News / Asia

Pakistan Pledges Support for Afghan-Taliban Peace Talks

Afghan President Hamid Karzai, center right, talks with Pakistan's Prime Minister Nawaz Sharif while they inspect a guard of honor in Kabul, Afghanistan, in Nov 30, 2013.
Afghan President Hamid Karzai, center right, talks with Pakistan's Prime Minister Nawaz Sharif while they inspect a guard of honor in Kabul, Afghanistan, in Nov 30, 2013.
In his first visit to Afghanistan since he took office in June, Pakistan’s Prime Minister Nawaz Sharif Saturday promised to support Afghan President Hamid Karzai's efforts to seek peace and reconciliation with the Taliban. 

Sharif’s visit to Kabul came only days after a senior delegation from the Afghan Peace Council visited Islamabad to discuss the peace process and visit Afghan Taliban prisoners in Pakistan.  In the wake of that meeting, Pakistan released three Taliban commanders—including a close aide of Mullah Omar, a move seen as an effort to encourage negotiations in Afghanistan.

Following talks, Sharif promised that his civilian government would maintain friendly relations with its neighbors--including Afghanistan, and will play a neutral position in Kabul’s effort to make peace with the Taliban.  

“A peaceful, stable and united Afghanistan is in Pakistan’s vital interest,” Sharif said, stressing that peace and stability in and with Afghanistan is key to a “peaceful and prosperous neighborhood.”

NATO’s combat mission in Afghanistan ends in December 2014, and most observers believe Pakistan stands to play a key role in advancing a political solution to the 12-year-old Afghan conflict.

But skeptics in Kabul question Pakistan’s ability to maintain neutrality.   Afghans have long accused Pakistan of fueling instability in Afghanistan, supporting the Afghan insurgents and giving them safe havens in the country’s tribal areas.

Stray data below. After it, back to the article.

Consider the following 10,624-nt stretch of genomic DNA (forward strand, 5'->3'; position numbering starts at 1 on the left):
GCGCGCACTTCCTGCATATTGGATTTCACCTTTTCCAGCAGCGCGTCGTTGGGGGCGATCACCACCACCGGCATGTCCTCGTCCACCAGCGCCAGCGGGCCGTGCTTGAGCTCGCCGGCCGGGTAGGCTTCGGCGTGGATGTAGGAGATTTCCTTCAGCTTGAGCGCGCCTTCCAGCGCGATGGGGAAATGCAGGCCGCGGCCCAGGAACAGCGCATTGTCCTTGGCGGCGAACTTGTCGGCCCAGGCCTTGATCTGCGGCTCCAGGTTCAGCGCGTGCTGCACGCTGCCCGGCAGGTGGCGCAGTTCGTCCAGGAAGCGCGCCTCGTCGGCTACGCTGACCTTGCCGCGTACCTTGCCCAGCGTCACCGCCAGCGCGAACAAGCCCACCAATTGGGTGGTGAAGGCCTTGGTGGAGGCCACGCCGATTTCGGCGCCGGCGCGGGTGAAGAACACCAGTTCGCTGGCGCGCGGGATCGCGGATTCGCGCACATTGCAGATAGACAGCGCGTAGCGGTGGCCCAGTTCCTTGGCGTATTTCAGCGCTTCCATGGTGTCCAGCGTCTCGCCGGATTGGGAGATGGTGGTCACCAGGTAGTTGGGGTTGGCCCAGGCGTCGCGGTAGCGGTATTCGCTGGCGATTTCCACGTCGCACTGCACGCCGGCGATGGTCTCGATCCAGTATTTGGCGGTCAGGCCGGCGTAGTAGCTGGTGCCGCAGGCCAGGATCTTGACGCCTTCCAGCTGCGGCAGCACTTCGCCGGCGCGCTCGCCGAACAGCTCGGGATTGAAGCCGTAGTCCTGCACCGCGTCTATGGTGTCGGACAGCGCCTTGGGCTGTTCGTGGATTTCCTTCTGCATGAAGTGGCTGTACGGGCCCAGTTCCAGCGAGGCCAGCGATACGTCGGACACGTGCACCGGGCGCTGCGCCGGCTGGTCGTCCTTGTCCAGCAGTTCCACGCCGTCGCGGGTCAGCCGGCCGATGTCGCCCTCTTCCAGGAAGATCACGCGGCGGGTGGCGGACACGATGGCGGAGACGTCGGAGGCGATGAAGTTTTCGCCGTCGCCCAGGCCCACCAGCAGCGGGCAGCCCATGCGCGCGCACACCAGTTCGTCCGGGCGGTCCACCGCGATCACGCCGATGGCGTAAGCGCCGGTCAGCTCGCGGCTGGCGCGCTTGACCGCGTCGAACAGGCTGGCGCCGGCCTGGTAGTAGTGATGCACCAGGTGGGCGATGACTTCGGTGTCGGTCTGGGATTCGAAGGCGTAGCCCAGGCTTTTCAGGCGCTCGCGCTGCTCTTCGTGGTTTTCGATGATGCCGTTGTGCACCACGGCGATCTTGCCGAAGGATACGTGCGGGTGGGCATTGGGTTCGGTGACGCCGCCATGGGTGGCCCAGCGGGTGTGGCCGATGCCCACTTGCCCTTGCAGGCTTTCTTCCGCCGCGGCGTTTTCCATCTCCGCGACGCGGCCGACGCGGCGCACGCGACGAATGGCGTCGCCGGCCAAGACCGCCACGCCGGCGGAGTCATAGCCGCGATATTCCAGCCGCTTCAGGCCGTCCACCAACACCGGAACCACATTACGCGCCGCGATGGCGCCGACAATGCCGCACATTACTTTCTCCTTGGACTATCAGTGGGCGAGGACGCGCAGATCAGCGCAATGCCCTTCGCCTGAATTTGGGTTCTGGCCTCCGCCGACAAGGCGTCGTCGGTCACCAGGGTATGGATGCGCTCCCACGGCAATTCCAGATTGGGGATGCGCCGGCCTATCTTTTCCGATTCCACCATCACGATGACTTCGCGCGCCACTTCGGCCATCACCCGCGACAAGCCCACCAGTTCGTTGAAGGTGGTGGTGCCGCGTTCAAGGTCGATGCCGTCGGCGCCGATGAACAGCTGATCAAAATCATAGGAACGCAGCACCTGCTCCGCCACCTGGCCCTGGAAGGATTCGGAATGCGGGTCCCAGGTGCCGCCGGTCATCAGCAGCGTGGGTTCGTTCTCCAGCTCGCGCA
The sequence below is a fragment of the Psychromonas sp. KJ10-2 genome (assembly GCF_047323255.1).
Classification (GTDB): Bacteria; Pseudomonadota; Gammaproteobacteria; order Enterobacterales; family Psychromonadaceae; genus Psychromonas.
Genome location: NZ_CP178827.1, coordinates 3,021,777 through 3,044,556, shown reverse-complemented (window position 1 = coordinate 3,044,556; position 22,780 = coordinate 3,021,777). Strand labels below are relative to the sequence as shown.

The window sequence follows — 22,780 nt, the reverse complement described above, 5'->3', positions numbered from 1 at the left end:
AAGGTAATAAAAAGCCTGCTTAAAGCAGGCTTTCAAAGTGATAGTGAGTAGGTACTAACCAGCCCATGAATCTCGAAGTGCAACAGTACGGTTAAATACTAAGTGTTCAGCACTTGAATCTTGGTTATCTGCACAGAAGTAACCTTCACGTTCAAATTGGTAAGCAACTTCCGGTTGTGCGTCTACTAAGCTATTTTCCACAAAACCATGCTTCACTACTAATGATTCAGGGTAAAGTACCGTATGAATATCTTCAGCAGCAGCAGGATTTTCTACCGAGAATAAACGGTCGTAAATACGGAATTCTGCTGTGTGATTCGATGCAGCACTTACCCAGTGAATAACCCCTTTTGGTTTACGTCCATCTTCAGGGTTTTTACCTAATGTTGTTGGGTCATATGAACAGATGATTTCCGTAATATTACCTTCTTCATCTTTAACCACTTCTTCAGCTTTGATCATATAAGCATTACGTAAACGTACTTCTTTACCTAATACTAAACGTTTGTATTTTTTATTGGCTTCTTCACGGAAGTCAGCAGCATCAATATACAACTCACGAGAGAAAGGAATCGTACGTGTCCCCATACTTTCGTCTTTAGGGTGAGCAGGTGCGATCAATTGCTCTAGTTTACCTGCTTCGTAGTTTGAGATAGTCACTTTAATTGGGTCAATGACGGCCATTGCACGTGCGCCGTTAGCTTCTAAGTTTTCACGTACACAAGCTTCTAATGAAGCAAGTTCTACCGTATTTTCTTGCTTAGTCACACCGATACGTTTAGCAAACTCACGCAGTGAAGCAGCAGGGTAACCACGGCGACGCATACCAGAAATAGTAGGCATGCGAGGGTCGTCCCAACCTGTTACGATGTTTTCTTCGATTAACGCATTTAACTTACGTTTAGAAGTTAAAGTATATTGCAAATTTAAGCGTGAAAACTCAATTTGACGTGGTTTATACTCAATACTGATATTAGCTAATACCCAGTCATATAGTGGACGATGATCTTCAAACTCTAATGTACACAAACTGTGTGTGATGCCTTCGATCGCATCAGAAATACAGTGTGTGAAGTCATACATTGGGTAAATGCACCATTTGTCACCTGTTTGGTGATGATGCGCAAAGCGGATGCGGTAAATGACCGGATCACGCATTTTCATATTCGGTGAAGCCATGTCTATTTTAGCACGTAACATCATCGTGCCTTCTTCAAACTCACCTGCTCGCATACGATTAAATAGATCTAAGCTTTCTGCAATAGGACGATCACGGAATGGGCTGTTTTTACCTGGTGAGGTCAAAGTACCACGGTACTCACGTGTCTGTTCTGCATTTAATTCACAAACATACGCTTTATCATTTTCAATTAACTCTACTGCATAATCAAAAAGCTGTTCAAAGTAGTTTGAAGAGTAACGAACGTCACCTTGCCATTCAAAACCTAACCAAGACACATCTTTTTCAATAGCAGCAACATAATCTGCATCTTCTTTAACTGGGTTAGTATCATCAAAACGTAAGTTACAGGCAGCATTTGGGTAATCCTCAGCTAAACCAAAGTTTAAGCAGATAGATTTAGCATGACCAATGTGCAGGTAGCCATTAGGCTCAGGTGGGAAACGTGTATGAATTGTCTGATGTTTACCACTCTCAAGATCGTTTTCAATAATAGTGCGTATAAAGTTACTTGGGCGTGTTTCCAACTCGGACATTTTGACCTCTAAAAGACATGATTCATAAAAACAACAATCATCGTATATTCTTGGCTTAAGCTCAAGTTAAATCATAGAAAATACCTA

Pakistan rejects these allegations, and on Saturday, Sharif said he would encourage a meeting between members of an Afghan peace council and former Taliban commander Mullah Abdul Ghani Baradar, who was released from Pakistani jail last September.  

Islamabad’s former Ambassador to Kabul, Rustam Shah Momand, believes that Sharif’s visit has reassured Karzai of Pakistan’s sincerity in the Afghan peace process and its willingness to play a positive role in it.

“Peace in Afghanistan is in the best interest of Pakistan,” Mohmand said. “Security in Afghanistan will benefit Pakistan the most, and insecurity in Afghanistan will harm Pakistan the most.”

Ghafoor Liwal, Director of the Afghan Center for Strategic and Regional Studies, believes that Nawaz Sharif has visited a Kabul that is much changed.

“The political environment in Afghanistan is no longer the same as it was during the 90s,” Liwal said. “Afghan people’s perceptions about Pakistan have changed a great deal. Back in the 90s, Pakistan was viewed as the center of Islam by most Afghans, whereas now Pakistan is more viewed more as a potential adversary by most Afghans, [rather] than an ally.”

Some experts believe that Pakistan’s history of conflict resolution efforts in Afghanistan during the early 90s--and again with the Taliban regime in late 90s--could be an asset in the current peace and reconciliation process.

Who has the final say?

A question remains, however, as to how much autonomy Sharif, a civilian leader, has to make important foreign policy decisions, particularly regarding Afghanistan.  Many believe that any decisions made by Sharif will have to be approved by Pakistan’s strong military.